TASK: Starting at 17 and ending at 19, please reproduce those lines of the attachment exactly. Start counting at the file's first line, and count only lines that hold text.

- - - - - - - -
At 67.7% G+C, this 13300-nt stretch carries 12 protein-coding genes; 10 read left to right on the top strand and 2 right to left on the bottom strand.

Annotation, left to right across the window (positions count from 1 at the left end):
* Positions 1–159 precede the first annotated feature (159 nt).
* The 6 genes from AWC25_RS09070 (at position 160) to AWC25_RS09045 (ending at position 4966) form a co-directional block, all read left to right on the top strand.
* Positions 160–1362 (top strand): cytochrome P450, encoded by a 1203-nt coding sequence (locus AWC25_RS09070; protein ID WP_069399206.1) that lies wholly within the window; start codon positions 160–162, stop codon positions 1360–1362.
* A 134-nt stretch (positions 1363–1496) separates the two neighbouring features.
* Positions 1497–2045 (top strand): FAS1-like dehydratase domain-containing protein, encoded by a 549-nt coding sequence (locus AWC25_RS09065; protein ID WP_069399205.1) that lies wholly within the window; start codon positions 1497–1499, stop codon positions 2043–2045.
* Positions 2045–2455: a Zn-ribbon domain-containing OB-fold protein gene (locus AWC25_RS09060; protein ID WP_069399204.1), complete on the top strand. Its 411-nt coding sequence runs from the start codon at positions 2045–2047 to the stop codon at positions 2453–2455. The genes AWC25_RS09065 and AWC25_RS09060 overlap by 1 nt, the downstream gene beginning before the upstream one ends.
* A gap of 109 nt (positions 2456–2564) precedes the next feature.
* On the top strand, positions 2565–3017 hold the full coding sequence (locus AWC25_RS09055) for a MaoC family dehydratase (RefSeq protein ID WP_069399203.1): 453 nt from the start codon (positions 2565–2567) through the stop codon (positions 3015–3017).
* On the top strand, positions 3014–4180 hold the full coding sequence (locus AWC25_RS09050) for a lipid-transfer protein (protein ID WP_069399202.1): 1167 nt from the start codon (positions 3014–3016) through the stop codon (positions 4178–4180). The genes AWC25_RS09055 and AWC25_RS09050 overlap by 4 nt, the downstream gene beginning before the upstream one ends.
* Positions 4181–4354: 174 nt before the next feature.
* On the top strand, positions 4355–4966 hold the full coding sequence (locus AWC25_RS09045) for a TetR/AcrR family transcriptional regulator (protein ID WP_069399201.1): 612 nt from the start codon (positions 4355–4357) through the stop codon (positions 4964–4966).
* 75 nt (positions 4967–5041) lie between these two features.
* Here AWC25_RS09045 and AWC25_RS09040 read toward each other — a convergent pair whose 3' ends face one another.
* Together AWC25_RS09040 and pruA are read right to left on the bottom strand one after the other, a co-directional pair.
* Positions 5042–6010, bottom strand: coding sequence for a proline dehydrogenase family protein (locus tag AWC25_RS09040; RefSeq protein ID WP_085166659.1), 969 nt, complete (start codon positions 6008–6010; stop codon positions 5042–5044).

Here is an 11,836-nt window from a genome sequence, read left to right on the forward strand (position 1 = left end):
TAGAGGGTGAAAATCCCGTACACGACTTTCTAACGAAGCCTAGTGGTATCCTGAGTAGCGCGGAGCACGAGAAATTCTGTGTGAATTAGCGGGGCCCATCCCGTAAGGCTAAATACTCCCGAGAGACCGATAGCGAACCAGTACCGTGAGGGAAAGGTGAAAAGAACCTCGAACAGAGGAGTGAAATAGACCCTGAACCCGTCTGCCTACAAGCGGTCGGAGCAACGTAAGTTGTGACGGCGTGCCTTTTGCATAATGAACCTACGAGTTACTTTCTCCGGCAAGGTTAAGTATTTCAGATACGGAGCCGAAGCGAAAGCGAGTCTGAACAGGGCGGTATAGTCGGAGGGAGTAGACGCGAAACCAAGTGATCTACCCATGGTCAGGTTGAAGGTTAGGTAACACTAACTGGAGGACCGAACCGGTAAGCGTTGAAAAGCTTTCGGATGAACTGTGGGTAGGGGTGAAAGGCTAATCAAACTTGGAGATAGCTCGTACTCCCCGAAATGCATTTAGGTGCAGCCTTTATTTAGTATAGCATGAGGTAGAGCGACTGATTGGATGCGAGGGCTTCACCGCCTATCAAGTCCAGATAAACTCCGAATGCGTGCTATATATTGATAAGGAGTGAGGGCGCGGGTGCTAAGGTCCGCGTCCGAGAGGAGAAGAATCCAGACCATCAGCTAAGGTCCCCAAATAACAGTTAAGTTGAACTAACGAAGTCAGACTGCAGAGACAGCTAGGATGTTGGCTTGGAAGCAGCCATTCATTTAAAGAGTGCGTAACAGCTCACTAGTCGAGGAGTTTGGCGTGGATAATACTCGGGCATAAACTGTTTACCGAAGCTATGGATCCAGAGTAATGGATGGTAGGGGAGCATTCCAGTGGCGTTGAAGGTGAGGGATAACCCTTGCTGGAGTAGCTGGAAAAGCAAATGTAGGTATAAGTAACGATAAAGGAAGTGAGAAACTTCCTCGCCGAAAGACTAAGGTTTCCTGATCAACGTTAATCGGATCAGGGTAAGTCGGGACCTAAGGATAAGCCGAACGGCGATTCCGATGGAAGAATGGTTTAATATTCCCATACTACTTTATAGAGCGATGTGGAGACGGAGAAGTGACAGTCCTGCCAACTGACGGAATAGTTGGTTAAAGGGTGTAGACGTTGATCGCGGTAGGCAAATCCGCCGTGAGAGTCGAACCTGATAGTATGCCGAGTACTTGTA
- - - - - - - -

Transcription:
* Positions 5042–6010, bottom strand: coding sequence for a proline dehydrogenase family protein (locus tag AWC25_RS09040; RefSeq protein ID WP_085166659.1), 969 nt, complete (start codon positions 6008–6010; stop codon positions 5042–5044).

Here is an 11,836-nt window from a genome sequence, read left to right on the forward strand (position 1 = left end):
TAGAGGGTGAAAATCCCGTACACGACTTTCTAACGAAGCCTAGTGGTATCCTGAGTAGCGCGGAGCACGAGAAATTCTGTGTGAATTAGCGGGGCCCATCCCGTAAGGCTAAATACTCCCGAGAGACCGATAGCGAACCAGTACCGTGAGGGAAAGGTGAAAAGAACCTCGAACAGAGGAGTGAAATAGACCCTGAACCCGTCTGCCTACAAGCGGTCGGAGCAACGTAAGTTGTGACGGCGTGCCTTTTGCATAATGAACCTACGAGTTACTTTCTCCGGCAAGGTTAAGTATTTCAGATACGGAGCCGAAGCGAAAGCGAGTCTGAACAGGGCGGTATAGTCGGAGGGAGTAGACGCGAAACCAAGTGATCTACCCATGGTCAGGTTGAAGGTTAGGTAACACTAACTGGAGGACCGAACCGGTAAGCGTTGAAAAGCTTTCGGATGAACTGTGGGTAGGGGTGAAAGGCTAATCAAACTTGGAGATAGCTCGTACTCCCCGAAATGCATTTAGGTGCAGCCTTTATTTAGTATAGCATGAGGTAGAGCGACTGATTGGATGCGAGGGCTTCACCGCCTATCAAGTCCAGATAAACTCCGAATGCGTGCTATATATTGATAAGGAGTGAGGGCGCGGGTGCTAAGGTCCGCGTCCGAGAGGAGAAGAATCCAGACCATCAGCTAAGGTCCCCAAATAACAGTTAAGTTGAACTAACGAAGTCAGACTGCAGAGACAGCTAGGATGTTGGCTTGGAAGCAGCCATTCATTTAAAGAGTGCGTAACAGCTCACTAGTCGAGGAGTTTGGCGTGGATAATACTCGGGCATAAACTGTTTACCGAAGCTATGGATCCAGAGTAATGGATGGTAGGGGAGCATTCCAGTGGCGTTGAAGGTGAGGGATAACCCTTGCTGGAGTAGCTGGAAAAGCAAATGTAGGTATAAGTAACGATAAAGGAAGTGAGAAACTTCCTCGCCGAAAGACTAAGGTTTCCTGATCAACGTTAATCGGATCAGGGTAAGTCGGGACCTAAGGATAAGCCGAACGGCGATTCCGATGGAAGAATGGTTTAATATTCCCATACTACTTTATAGAGCGATGTGGAGACGGAGAAGTGACAGTCCTGCCAACTGACGGAATAGTTGGTTAAAGGGTGTAGACGTTGATCGCGGTAGGCAAATCCGCCGTGAGAGTCGAACCTGATAGTATGCCGAGTACTTGTA